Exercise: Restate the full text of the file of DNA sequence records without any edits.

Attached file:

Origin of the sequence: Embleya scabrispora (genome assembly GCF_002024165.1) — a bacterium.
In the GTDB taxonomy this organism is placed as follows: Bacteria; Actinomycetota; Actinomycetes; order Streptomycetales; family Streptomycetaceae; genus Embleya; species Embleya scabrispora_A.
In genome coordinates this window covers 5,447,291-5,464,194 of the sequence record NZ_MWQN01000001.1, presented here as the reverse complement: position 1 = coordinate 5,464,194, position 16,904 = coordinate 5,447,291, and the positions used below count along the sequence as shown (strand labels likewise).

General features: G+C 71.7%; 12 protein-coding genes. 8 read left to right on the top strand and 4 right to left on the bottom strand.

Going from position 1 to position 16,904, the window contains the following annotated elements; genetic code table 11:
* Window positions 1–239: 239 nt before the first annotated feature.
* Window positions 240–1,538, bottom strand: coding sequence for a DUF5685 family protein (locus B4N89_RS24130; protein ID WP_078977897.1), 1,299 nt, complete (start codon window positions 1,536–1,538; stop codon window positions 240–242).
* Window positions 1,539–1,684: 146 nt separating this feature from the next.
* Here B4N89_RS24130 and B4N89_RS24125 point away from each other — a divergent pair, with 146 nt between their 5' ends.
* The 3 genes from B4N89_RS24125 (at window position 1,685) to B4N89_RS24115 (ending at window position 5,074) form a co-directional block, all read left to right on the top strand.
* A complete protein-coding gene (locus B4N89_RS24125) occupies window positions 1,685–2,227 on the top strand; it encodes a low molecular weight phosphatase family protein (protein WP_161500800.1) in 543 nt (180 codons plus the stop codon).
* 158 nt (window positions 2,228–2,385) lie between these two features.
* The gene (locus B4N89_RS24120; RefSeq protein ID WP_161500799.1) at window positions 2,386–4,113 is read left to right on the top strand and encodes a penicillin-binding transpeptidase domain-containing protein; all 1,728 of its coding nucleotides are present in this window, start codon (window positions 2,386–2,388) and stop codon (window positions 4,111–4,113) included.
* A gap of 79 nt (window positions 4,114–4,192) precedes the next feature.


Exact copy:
Origin of the sequence: Embleya scabrispora (genome assembly GCF_002024165.1) — a bacterium.
In the GTDB taxonomy this organism is placed as follows: Bacteria; Actinomycetota; Actinomycetes; order Streptomycetales; family Streptomycetaceae; genus Embleya; species Embleya scabrispora_A.
In genome coordinates this window covers 5,447,291-5,464,194 of the sequence record NZ_MWQN01000001.1, presented here as the reverse complement: position 1 = coordinate 5,464,194, position 16,904 = coordinate 5,447,291, and the positions used below count along the sequence as shown (strand labels likewise).

General features: G+C 71.7%; 12 protein-coding genes. 8 read left to right on the top strand and 4 right to left on the bottom strand.

Going from position 1 to position 16,904, the window contains the following annotated elements; genetic code table 11:
* Window positions 1–239: 239 nt before the first annotated feature.
* Window positions 240–1,538, bottom strand: coding sequence for a DUF5685 family protein (locus B4N89_RS24130; protein ID WP_078977897.1), 1,299 nt, complete (start codon window positions 1,536–1,538; stop codon window positions 240–242).
* Window positions 1,539–1,684: 146 nt separating this feature from the next.
* Here B4N89_RS24130 and B4N89_RS24125 point away from each other — a divergent pair, with 146 nt between their 5' ends.
* The 3 genes from B4N89_RS24125 (at window position 1,685) to B4N89_RS24115 (ending at window position 5,074) form a co-directional block, all read left to right on the top strand.
* A complete protein-coding gene (locus B4N89_RS24125) occupies window positions 1,685–2,227 on the top strand; it encodes a low molecular weight phosphatase family protein (protein WP_161500800.1) in 543 nt (180 codons plus the stop codon).
* 158 nt (window positions 2,228–2,385) lie between these two features.
* The gene (locus B4N89_RS24120; RefSeq protein ID WP_161500799.1) at window positions 2,386–4,113 is read left to right on the top strand and encodes a penicillin-binding transpeptidase domain-containing protein; all 1,728 of its coding nucleotides are present in this window, start codon (window positions 2,386–2,388) and stop codon (window positions 4,111–4,113) included.
* A gap of 79 nt (window positions 4,114–4,192) precedes the next feature.